PEOs: The final rule requires PEOs to, among other things, perform “substantial employment functions” for their client-employers that adopt the MEP. In contrast to the proposed rule, the final rule includes a single safe harbor for all PEOs, regardless of whether they’re certified PEOs. And the new safe harbor includes only four criteria, rather than the proposed nine.
To be considered to perform substantial employment functions for its client-employers, the PEO must, for each client-employer that adopts the MEP:
- Assume responsibility for and pay wages to employees, without regard to the receipt or adequacy of payment from those clients,
- Assume responsibility to pay and perform reporting and withholding for all applicable federal employment taxes, without regard to the receipt or adequacy of payment from those clients,
- Play a definite and contractually specified role in recruiting, hiring, and firing workers, in addition to the client-employer’s responsibility for recruiting, hiring, and firing workers, and
- Assume responsibility for, and have substantial control over, the functions and activities of any employee benefit that the PEO is contractually required to provide, without regard to the receipt or adequacy of payment from those client employers for such benefits.
Self-employed individuals: So-called “working owners” without employees may qualify as both an employer and an employee for purposes of the requirements for groups and associations. Such owners must:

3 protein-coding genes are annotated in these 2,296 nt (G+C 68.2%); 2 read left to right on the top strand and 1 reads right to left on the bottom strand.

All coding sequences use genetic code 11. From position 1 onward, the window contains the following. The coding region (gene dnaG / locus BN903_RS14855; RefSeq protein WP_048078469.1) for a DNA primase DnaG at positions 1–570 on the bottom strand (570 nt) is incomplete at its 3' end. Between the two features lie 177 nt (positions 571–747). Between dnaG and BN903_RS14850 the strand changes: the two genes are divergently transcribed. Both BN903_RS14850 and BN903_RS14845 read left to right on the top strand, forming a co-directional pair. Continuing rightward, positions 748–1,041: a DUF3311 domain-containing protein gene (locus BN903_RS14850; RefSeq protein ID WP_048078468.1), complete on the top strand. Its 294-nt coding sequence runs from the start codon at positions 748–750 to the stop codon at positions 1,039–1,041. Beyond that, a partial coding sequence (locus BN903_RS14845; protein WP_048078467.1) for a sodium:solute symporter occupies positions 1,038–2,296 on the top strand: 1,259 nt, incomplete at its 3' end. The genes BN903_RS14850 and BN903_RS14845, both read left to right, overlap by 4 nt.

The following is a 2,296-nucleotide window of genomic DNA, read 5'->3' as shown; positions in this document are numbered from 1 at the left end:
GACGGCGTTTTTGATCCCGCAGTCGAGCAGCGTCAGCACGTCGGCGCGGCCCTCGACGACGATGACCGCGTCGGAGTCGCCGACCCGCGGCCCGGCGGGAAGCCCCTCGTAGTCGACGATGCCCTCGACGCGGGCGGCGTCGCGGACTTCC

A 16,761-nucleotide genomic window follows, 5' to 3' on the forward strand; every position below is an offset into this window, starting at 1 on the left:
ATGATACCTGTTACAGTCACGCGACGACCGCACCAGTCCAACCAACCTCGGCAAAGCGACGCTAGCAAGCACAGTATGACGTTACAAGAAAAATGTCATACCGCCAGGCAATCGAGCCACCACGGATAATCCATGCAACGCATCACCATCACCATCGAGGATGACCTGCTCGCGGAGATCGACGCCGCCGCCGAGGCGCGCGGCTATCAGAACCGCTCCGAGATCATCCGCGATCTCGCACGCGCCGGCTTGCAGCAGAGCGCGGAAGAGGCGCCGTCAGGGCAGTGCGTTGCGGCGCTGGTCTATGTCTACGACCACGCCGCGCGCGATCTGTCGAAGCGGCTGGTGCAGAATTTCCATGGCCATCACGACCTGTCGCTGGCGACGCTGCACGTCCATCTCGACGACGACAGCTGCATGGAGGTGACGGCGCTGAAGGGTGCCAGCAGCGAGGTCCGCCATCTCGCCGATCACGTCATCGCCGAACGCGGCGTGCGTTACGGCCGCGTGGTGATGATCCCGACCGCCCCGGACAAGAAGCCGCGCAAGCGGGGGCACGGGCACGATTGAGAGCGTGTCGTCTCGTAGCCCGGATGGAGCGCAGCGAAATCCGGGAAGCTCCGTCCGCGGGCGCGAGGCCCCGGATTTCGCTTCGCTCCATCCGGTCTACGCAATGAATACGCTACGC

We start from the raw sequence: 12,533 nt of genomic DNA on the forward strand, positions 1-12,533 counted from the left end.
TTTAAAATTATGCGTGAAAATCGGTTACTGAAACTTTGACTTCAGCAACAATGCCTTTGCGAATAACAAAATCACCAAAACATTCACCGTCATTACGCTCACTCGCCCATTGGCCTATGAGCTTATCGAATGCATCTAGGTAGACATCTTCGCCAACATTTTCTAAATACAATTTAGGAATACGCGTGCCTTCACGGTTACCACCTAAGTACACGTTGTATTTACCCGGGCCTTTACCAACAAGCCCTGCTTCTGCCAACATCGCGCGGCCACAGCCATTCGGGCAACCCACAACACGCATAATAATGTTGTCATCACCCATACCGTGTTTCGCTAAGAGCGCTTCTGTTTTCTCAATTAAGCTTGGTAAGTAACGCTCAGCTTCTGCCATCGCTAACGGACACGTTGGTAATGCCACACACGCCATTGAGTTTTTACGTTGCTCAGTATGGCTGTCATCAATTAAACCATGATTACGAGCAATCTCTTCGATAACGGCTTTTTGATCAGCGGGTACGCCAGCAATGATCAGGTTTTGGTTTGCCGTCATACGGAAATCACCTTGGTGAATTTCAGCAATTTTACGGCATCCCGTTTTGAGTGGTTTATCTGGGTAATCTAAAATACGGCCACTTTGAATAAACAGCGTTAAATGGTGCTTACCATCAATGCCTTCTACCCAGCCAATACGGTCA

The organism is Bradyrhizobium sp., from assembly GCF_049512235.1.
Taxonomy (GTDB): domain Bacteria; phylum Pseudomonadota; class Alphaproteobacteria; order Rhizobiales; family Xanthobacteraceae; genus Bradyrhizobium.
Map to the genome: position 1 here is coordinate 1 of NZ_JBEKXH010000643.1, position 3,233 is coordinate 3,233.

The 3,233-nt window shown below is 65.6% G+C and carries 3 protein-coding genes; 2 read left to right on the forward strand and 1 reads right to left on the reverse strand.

- Have an ownership right in a trade or business (including a partner or other self-employed individual),
- Earn wages or self-employment income from the trade or business in exchange for personal services, and
- Work an average of at least 20 hours per week or 80 hours per month for the trade or business, or have wages or self-employment income from the trade or business that at least equals the working owner’s cost of coverage for participation by the owner and any covered beneficiaries in any group health plan sponsored by the group or association.
The determination of whether an individual qualifies as a working owner must be made when he or she first becomes eligible for participation in the defined contribution MEP. Continued eligibility must be periodically confirmed using “reasonable monitoring procedures.”
An open issue
When it issued the proposed rule, the DOL solicited comments on “open MEPs” or “pooled employer plans” — which are defined contribution retirement arrangements that cover employees of employers with no relationship other than their joint participation in the MEP. After reviewing the feedback, the DOL decided open MEPs deserve further consideration. It therefore issued, in conjunction with the final rule, a 16-page Request for Information. Responses are due October 29, 2019.
Unlike the DOL, the U.S. Congress has authority to amend ERISA and other laws that affect retirement savings. In May 2019, the House of Representatives passed legislation that would allow open MEPs. The Setting Every Community Up for Retirement and Enhancement Act of 2019, commonly known as the SECURE Act, hasn’t yet advanced in the U.S. Senate.
If you have questions on how the final rule might benefit your company’s retirement plan, please contact us at KraftCPAs. We’d be pleased to help.